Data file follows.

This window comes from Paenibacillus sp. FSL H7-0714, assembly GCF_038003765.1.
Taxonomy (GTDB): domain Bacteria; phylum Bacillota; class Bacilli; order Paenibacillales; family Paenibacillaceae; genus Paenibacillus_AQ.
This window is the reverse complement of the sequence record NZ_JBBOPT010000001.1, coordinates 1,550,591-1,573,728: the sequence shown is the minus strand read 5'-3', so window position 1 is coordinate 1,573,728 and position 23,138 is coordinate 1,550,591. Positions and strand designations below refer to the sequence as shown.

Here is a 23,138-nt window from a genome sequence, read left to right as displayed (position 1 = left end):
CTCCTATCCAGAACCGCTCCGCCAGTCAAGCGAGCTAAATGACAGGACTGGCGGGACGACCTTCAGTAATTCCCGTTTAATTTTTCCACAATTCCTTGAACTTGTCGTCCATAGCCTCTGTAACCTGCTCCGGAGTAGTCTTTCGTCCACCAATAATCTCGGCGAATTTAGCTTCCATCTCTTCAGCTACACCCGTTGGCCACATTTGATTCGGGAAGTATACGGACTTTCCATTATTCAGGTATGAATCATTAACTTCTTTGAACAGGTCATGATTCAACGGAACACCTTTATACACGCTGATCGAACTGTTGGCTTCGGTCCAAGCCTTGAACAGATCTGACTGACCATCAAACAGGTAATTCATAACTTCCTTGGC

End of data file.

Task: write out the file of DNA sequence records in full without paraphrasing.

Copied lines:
This window comes from Paenibacillus sp. FSL H7-0714, assembly GCF_038003765.1.
Taxonomy (GTDB): domain Bacteria; phylum Bacillota; class Bacilli; order Paenibacillales; family Paenibacillaceae; genus Paenibacillus_AQ.
This window is the reverse complement of the sequence record NZ_JBBOPT010000001.1, coordinates 1,550,591-1,573,728: the sequence shown is the minus strand read 5'-3', so window position 1 is coordinate 1,573,728 and position 23,138 is coordinate 1,550,591. Positions and strand designations below refer to the sequence as shown.

Here is a 23,138-nt window from a genome sequence, read left to right as displayed (position 1 = left end):
CTCCTATCCAGAACCGCTCCGCCAGTCAAGCGAGCTAAATGACAGGACTGGCGGGACGACCTTCAGTAATTCCCGTTTAATTTTTCCACAATTCCTTGAACTTGTCGTCCATAGCCTCTGTAACCTGCTCCGGAGTAGTCTTTCGTCCACCAATAATCTCGGCGAATTTAGCTTCCATCTCTTCAGCTACACCCGTTGGCCACATTTGATTCGGGAAGTATACGGACTTTCCATTATTCAGGTATGAATCATTAACTTCTTTGAACAGGTCATGATTCAACGGAACACCTTTATACACGCTGATCGAACTGTTGGCTTCGGTCCAAGCCTTGAACAGATCTGACTGACCATCAAACAGGTAATTCATAACTTCCTTGGC